But the North African “eye of the storm” also leads us back “with a renewed intensity in the post-9/11 American empire days” (JtM, 122, 124). Still apart from poems like Aljibar’s “9/11/01,” the preface to that same 4 x 1 ends with a note relevant here as well:
And there is a further thread that begins to reveal itself in the tapestry all of sudden. Though compiled in early 2001, now, as I write this preface in these post-911 days, the book feels like a psycho-topography that leads from matters involving late 19th century colonialism all the way through the long and torturous 20th century to leave us exactly there where we have to start to think a new cultural constellation that will, finally, have to include the heritage of the excluded third — Islam & Arab culture. (4x1, 8-9; ANP, 114)
4 x 1, as a mini-anthology, as a book of translations, and as a “poetic map of the 20th century” (4x1, 7; ANP, 113) most clearly picks up the operative link between a politics and poetics of “justifying the margins.” In his review of 4 x 1, Tony Baker also observed this link:
Reading 4 x 1 I became aware that translation, in the nomadizing sense that Joris gives it, is a political gesture; whilst English may be the near universal language of international relations, Joris uses it precisely to decentralise its place in the world, to resist, if you will, colonisation by the word. [… ] His deep resistance is to an English whose centre of gravity pulls towards its immobile centre the visions and understandings that other languages will always propose. He translates to set moving all those human particularities, of time and place and language, that are distinctive in a piece of writing — to avoid corruption by a static centre. Paradoxically he translates into English so the reader can move away from it. 
Joris’s “eye of the storm” finally brings us back full circle to the Maghreb itself, and the necessity felt by him and other translators, Charlotte Mandell in this case, to translate books like Abdelwahab Meddeb’s The Malady of Islam (2003).
But even if such practices of writing can never be more than a guerrilla attack or happening, always already s/mothered (“reterritorialized”) in one way or the other, they are, again, most certainly not without effect either! On the contrary, they are crucial and a crucial aspect of the “Zeugen-complex” Joris discerns in Celan’s work (JtM, 79-86), and disseminates in and through his own poetry and poetics (cf. “An E for an A” and JtM, 132-133, 144-145). It is the responsibility of the poet, the contribution of the translator to witness, to “justify” again and again: poetry as a question of truth, that “when it bears witness, when it tells the truth, helps to live.” This is how Joris responds to “Wozu Dichter in Dürftiger Zeit?” — Hölderlin’s repeatedly quoted question in A Nomad Poetics. In his poems, essays, translations and anthologies, Joris tries to measure up and testify to the complexity of present-day life , and, beyond, ‘to create a worthwhile vision of a vita nuova’ (JtM, 120). Always to come. Always avanti…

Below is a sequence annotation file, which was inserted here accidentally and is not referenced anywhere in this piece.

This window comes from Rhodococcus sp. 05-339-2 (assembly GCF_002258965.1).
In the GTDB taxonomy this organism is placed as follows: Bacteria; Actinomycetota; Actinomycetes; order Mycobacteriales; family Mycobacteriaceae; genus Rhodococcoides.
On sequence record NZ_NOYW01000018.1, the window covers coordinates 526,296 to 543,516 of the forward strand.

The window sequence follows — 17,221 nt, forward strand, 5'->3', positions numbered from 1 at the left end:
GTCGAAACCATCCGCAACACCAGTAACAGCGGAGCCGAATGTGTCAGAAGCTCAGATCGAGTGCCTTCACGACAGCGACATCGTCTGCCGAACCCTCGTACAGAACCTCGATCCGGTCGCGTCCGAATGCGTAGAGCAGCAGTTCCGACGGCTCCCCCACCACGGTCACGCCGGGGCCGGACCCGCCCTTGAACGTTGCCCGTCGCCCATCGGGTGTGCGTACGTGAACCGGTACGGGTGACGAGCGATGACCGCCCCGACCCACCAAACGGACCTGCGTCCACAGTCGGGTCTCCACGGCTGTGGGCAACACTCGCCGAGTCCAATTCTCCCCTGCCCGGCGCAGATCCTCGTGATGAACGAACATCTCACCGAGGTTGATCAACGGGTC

It is precisely through such a conception of plural, spreading margins, of manifold and unfolding margins which in their plications move (in on) the centre, that Joris goes beyond a plain, binary opposition margin/centre. Contrary to a simple reversal, “justifying the margins” means blurring that opposition entirely, by locating margins in the centre, or centres in margins. London is always both the empire’s “Kapital” and a capital city, which turns “justifying” into a complex act that undoes “margins” and “centre,” and diplays/displaces them as becoming, as merged, as betweenness — between and beyond “margin/centre.” “Justifying the margins,” therefore, consists in moving outside of the margins, for the page does not end with a margin: one crosses the border — just pick one or more of the four directions — onto and into a new page, a new book, new writing. In short, “justifying” does not mean formatting all text in nicely conformational blocks, but rather undoing the conformity, merging and multiplying margins, blurring borders and activating boundaries, infringing, unfringing, unworking the margins.
Approached from this point of view, Justifying the Margins is, I think, in many ways a strange book — and justly so. So far, I have systematically presented “On the Nomadic Circulation of Contemporary Poetics” as the opening essay of the book, which is, of course, incorrect: the opening piece is “Nimrod in Hell.” This short text was first published in Permanent Diaspora (2003), a book that is itself “undone” and incorporated in the bilingual volumes Aljibar (2007) and Aljibar II (2008), where “Nimrod in Hell” in turn opens the second book. Here is what Joris says about his text in the Close Listening conversation with Charles Bernstein: